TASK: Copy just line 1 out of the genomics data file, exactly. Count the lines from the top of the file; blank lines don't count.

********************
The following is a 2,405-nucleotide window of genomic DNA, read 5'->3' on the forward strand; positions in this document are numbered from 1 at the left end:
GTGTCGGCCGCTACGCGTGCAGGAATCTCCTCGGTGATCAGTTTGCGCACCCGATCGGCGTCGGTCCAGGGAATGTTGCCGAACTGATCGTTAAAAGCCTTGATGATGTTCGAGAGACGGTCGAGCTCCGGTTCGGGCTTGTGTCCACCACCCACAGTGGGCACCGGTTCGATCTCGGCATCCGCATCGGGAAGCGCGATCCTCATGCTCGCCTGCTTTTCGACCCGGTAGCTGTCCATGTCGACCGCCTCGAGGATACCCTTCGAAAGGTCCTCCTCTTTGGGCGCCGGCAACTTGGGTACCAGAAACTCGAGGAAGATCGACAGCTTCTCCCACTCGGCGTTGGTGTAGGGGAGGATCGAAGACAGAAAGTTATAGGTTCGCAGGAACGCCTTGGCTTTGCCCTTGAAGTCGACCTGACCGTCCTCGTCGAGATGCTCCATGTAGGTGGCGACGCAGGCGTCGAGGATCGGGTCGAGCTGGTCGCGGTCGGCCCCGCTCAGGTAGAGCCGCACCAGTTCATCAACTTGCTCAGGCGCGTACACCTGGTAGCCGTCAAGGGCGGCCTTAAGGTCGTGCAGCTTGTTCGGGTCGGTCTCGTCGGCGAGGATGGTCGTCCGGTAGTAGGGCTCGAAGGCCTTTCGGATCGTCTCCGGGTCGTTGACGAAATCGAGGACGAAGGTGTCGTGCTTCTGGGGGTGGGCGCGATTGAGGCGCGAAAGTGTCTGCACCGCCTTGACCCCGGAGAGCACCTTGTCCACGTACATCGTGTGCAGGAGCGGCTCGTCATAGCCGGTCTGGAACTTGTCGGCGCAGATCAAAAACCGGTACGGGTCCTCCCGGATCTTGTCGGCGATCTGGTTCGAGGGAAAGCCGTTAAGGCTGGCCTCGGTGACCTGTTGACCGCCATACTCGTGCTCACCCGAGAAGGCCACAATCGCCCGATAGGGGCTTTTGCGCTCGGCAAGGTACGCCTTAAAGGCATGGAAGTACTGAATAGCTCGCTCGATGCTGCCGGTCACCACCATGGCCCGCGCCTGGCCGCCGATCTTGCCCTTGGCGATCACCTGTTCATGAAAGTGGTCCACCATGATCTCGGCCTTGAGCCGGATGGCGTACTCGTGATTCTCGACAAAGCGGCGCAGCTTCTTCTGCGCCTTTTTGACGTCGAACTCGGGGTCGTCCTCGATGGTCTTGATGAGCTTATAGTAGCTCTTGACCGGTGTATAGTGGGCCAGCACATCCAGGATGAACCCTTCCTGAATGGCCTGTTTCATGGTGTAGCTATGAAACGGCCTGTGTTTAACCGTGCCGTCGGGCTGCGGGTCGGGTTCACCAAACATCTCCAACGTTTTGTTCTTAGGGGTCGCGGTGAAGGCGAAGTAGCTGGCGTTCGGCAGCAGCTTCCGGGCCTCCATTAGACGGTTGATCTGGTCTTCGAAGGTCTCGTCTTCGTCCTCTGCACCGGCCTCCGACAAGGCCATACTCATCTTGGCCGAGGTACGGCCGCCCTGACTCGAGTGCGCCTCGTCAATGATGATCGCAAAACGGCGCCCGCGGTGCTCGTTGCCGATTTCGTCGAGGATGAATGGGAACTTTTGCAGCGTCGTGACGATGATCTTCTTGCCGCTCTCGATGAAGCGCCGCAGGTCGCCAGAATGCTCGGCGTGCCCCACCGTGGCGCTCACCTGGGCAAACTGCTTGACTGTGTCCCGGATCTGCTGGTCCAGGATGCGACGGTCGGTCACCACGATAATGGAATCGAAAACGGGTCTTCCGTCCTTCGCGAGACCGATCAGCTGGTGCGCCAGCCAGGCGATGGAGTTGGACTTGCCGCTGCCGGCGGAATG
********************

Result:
The following is a 2,405-nucleotide window of genomic DNA, read 5'->3' on the forward strand; positions in this document are numbered from 1 at the left end: